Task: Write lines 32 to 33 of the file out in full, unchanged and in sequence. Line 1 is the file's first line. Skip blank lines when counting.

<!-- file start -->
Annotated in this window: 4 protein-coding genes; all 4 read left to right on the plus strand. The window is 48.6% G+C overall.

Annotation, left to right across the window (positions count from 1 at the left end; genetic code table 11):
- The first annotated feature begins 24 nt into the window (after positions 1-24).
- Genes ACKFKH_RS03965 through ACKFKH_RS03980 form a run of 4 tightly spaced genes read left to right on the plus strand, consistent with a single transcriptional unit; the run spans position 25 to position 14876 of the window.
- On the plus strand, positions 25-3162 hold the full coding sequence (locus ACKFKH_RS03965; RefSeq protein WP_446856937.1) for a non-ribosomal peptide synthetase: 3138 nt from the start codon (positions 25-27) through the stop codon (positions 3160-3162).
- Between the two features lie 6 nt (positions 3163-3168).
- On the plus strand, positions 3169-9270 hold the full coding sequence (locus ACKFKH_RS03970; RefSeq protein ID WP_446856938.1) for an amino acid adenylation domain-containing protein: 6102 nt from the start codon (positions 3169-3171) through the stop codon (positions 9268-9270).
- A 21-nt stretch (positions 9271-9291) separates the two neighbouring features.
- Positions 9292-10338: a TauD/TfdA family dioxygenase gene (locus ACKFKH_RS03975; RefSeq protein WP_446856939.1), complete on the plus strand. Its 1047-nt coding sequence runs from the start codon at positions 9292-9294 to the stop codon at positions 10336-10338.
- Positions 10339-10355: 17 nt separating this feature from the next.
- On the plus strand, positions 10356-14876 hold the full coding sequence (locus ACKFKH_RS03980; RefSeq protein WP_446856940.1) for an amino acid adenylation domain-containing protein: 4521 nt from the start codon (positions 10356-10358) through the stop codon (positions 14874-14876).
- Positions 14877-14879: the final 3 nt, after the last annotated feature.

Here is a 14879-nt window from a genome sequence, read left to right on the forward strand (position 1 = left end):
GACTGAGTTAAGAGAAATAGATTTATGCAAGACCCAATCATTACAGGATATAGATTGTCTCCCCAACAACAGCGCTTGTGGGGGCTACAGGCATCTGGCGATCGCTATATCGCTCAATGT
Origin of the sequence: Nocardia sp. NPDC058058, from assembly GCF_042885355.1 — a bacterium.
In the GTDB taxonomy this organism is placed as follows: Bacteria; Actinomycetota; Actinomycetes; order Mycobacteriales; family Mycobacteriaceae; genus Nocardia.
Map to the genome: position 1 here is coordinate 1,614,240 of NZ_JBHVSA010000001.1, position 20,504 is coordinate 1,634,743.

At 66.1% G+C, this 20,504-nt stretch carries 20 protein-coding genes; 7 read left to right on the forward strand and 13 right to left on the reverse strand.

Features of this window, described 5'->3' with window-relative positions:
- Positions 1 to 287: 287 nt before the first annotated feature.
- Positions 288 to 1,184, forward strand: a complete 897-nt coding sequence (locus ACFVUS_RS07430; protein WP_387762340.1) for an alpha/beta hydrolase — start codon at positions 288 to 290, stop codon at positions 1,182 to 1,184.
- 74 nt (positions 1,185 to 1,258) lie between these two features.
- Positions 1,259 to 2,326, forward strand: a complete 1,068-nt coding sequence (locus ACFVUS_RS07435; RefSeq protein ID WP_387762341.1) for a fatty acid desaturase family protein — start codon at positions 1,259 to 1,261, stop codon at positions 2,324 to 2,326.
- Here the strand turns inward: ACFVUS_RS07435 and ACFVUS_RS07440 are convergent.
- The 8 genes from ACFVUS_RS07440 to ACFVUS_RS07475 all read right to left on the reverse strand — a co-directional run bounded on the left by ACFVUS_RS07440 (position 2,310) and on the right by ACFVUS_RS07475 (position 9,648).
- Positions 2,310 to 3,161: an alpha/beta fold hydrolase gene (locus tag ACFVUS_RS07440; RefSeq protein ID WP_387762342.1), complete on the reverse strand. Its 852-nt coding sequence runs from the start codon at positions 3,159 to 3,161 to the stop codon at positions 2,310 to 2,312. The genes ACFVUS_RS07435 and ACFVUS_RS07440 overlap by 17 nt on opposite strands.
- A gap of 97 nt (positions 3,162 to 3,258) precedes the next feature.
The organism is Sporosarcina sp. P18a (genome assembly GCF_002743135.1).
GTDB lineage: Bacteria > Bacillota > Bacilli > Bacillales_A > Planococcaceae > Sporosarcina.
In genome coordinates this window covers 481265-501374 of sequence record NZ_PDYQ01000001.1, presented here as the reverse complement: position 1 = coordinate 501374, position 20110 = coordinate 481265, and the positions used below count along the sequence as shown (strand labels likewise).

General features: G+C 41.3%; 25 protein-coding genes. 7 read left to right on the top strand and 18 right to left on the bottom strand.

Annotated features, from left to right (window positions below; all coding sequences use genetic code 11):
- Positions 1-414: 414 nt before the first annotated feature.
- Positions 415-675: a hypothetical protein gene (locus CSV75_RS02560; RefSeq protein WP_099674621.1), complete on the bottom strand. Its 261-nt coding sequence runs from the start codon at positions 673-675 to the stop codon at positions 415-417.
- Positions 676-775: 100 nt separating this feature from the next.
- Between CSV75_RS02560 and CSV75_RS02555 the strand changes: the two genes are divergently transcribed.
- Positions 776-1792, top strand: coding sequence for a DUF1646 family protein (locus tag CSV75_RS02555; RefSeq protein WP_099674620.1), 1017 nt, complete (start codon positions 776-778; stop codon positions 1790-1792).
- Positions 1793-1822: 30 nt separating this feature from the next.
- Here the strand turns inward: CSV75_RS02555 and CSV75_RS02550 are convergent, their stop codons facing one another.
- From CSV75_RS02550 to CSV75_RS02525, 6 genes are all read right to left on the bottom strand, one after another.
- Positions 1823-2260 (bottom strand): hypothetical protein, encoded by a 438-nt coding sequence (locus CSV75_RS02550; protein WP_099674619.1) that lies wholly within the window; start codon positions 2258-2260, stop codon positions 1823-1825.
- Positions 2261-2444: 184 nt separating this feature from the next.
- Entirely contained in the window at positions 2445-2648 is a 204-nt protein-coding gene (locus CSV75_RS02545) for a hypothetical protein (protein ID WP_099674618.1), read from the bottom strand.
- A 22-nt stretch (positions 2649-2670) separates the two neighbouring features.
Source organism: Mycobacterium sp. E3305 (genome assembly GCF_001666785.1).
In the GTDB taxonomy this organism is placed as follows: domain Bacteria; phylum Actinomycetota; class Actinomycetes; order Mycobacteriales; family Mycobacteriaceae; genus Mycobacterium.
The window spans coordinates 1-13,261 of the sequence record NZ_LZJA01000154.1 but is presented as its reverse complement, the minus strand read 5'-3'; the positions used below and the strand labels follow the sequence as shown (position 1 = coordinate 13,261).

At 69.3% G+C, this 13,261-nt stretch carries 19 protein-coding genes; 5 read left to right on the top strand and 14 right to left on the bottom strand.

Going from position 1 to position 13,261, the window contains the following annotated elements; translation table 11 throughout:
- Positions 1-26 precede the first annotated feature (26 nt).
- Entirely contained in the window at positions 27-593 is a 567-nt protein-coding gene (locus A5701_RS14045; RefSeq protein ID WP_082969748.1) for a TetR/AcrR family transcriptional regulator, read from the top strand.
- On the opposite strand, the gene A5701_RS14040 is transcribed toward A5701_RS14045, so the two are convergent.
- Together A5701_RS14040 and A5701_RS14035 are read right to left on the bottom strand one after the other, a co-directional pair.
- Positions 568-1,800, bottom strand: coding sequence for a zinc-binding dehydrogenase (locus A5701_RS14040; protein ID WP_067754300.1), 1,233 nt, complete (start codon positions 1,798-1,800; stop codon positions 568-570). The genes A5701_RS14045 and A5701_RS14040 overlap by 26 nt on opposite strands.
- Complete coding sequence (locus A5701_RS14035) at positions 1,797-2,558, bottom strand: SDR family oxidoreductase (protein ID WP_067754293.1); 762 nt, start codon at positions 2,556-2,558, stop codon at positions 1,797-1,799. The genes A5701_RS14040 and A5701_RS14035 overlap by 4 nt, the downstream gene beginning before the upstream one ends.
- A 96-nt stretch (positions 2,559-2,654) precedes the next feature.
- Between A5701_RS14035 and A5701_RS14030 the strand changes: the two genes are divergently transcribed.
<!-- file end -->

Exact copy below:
Annotated features, from left to right (window positions below; all coding sequences use genetic code 11):
- Positions 1-414: 414 nt before the first annotated feature.